Why Venkaiah Naidu's 'CBI is no longer a caged parrot' claim doesn't fly
Venkaiah Naidu claims that the CBI is no longer influenced by the ruling party, unlike under the UPA. "Gone are those days," was how he responded to Arvind Kejriwal's allegation that the agency's raid on his office was orchestrated by the prime minister.
Naidu's claim isn't convincing.
Here are the more prominent of such cases:
In March 2007, a PIL filed in the Supreme Court alleged the Yadav family had amassed Rs 100 crore in illegal wealth while Mulyam was the UP chief minister between 2003 and 2007.
Not long after Samajwadi Party was dislodged from power, the CBI, in early 2008, told the court that it had found prima facie evidence against Mulayam, and asked for permission to launch a criminal investigation.
The agency later reported to have found the Yadavs in possession of illegal assets worth Rs 5 crore.
Later that year, the UPA was suddenly left fighting for survival as the Left parties withdrew their support in protest against the nuclear deal with the US.
Mulayam publicly rallied behind the UPA with his 39 MPs and saved the day.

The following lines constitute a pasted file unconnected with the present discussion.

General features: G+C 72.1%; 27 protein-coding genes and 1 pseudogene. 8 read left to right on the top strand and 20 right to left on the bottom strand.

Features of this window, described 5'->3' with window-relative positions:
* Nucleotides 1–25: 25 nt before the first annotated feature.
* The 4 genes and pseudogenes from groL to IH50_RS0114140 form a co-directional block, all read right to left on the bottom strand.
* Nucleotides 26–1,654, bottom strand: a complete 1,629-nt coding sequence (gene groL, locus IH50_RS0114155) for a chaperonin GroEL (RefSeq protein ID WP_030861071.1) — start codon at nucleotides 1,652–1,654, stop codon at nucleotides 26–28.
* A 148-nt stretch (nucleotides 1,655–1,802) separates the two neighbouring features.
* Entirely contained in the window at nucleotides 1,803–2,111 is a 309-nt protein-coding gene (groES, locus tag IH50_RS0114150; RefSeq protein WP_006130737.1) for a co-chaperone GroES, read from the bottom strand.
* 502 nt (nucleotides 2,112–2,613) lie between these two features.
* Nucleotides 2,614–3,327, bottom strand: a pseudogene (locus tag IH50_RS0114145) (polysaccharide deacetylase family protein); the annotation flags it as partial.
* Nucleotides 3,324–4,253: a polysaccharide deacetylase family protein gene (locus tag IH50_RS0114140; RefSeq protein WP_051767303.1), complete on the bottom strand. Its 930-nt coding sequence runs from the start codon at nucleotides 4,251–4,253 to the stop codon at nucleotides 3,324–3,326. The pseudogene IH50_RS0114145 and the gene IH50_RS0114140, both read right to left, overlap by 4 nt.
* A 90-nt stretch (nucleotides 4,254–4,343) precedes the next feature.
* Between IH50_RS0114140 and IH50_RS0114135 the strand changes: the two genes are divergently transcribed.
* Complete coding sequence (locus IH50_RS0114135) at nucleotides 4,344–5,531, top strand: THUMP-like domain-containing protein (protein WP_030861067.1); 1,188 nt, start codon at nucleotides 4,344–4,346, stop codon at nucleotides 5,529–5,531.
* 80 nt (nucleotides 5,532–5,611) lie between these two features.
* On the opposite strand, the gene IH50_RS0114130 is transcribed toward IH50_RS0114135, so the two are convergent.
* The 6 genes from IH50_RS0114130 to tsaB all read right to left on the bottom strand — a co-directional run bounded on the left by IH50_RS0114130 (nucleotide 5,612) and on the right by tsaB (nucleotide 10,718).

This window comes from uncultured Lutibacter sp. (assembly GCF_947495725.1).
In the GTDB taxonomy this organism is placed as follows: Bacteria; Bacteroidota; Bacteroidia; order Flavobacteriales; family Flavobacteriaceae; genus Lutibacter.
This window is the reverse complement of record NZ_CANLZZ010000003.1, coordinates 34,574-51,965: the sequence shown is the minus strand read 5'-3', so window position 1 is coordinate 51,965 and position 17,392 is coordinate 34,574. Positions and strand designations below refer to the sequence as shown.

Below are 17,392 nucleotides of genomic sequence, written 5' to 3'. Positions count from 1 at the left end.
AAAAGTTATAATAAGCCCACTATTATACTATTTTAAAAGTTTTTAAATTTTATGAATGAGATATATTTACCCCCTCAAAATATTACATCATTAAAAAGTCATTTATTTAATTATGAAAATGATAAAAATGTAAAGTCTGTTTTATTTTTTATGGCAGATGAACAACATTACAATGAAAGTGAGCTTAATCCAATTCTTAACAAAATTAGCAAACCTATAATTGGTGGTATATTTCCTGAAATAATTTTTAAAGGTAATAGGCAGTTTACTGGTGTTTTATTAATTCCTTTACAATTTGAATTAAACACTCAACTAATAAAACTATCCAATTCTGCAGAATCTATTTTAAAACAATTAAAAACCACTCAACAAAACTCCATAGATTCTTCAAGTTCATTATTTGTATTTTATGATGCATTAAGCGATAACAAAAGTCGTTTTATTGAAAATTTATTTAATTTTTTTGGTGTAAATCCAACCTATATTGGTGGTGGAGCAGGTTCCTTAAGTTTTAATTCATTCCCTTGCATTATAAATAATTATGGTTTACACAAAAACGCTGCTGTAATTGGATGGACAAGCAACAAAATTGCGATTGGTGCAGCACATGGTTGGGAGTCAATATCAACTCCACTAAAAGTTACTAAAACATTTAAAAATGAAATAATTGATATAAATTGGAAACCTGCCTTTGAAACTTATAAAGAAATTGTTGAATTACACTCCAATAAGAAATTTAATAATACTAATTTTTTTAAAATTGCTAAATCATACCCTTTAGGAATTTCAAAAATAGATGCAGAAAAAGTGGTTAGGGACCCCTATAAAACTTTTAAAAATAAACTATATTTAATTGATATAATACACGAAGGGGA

In December 2008, in an about-turn, the CBI asked the apex court's permission to withdraw its plea seeking registration of a regular case against the Yadavs. The court was livid and pulled up the agency for behaving like a government stooge.
[twittable]Guilty, not guilty: why has the CBI made so many about-turns on Mulayam, Mayawati, Lalu cases?[/twittable]
That's not where the drama stopped, however. In 2009, the CBI told the court that it stood by its first plea and wanted to proceed against the Yadavs.
That this change of heart came as the Congress and the SP were sparring over seat sharing in the impending Lok Sabha election wasn't lost on anybody.
In September 2013, the CBI decided to close the case against the Yadavs, citing insufficient evidence.
Now, Mulayam again has reasons to worry. The CBI is showing interest in the Yadav Singh scam case, in which many members of the Yadav family are alleged to be directly involved.
Indeed, this investigation was cited by analysts as a reason for Mulayam to ditch the anti-BJP Grand Alliance in Bihar just before the polls in October.
After years investigating the Rs 5,000-crore NRHM scam in Uttar Pradesh, the CBI finally questioned Mayawati in October this year. The agency claims to have found evidence that directly implicates Mayawati.
Mayawati is accused of bifurcating the health department to allow it to be placed under the family welfare department, then led by her confidant Babu Singh Kushwaha. The former minister has already been chargesheeted.
When the investigation began during the UPA rule, the CBI interrogated all the accused, save Mayawati. The agency seemed to have nothing to ask her. She was then an ally of the Congress.
Mayawati's eventual questioning was said to have been prompted by the testimony of Girish Malik, the prime accused in the scam who has turned approver. Malik was a close aide of Kushwaha, who was responsible for implementing the NRHM in the state.